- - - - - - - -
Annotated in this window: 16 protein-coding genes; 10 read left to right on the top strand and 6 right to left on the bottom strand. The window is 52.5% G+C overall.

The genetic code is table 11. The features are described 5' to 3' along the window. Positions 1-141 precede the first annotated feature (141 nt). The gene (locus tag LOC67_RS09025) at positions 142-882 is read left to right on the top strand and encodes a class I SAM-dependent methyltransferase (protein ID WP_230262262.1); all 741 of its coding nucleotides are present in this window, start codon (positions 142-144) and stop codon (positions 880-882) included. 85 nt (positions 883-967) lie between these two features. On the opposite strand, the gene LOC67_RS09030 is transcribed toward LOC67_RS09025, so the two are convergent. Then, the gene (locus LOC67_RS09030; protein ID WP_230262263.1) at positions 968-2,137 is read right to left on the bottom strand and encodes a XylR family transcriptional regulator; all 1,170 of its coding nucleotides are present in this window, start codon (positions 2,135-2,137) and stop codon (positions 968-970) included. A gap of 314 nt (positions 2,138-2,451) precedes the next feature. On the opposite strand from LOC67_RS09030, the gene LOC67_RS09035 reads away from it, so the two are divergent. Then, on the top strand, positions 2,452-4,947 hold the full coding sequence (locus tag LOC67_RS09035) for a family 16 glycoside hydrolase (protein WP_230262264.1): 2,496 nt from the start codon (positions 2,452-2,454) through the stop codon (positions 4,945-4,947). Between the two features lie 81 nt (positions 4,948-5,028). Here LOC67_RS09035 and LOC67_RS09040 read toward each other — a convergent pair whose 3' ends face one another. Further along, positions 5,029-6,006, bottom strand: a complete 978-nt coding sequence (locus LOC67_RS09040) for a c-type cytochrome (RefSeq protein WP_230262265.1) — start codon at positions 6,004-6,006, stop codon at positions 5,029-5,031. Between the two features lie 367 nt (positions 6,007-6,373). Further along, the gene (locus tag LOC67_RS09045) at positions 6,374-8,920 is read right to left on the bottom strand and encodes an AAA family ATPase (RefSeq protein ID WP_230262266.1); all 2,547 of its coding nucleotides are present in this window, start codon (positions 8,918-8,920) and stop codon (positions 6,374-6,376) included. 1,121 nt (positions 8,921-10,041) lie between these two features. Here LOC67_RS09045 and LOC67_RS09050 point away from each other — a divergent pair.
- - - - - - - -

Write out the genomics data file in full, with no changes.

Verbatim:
Annotated in this window: 16 protein-coding genes; 10 read left to right on the top strand and 6 right to left on the bottom strand. The window is 52.5% G+C overall.

The genetic code is table 11. The features are described 5' to 3' along the window. Positions 1-141 precede the first annotated feature (141 nt). The gene (locus tag LOC67_RS09025) at positions 142-882 is read left to right on the top strand and encodes a class I SAM-dependent methyltransferase (protein ID WP_230262262.1); all 741 of its coding nucleotides are present in this window, start codon (positions 142-144) and stop codon (positions 880-882) included. 85 nt (positions 883-967) lie between these two features. On the opposite strand, the gene LOC67_RS09030 is transcribed toward LOC67_RS09025, so the two are convergent. Then, the gene (locus LOC67_RS09030; protein ID WP_230262263.1) at positions 968-2,137 is read right to left on the bottom strand and encodes a XylR family transcriptional regulator; all 1,170 of its coding nucleotides are present in this window, start codon (positions 2,135-2,137) and stop codon (positions 968-970) included. A gap of 314 nt (positions 2,138-2,451) precedes the next feature. On the opposite strand from LOC67_RS09030, the gene LOC67_RS09035 reads away from it, so the two are divergent. Then, on the top strand, positions 2,452-4,947 hold the full coding sequence (locus tag LOC67_RS09035) for a family 16 glycoside hydrolase (protein WP_230262264.1): 2,496 nt from the start codon (positions 2,452-2,454) through the stop codon (positions 4,945-4,947). Between the two features lie 81 nt (positions 4,948-5,028). Here LOC67_RS09035 and LOC67_RS09040 read toward each other — a convergent pair whose 3' ends face one another. Further along, positions 5,029-6,006, bottom strand: a complete 978-nt coding sequence (locus LOC67_RS09040) for a c-type cytochrome (RefSeq protein WP_230262265.1) — start codon at positions 6,004-6,006, stop codon at positions 5,029-5,031. Between the two features lie 367 nt (positions 6,007-6,373). Further along, the gene (locus tag LOC67_RS09045) at positions 6,374-8,920 is read right to left on the bottom strand and encodes an AAA family ATPase (RefSeq protein ID WP_230262266.1); all 2,547 of its coding nucleotides are present in this window, start codon (positions 8,918-8,920) and stop codon (positions 6,374-6,376) included. 1,121 nt (positions 8,921-10,041) lie between these two features. Here LOC67_RS09045 and LOC67_RS09050 point away from each other — a divergent pair.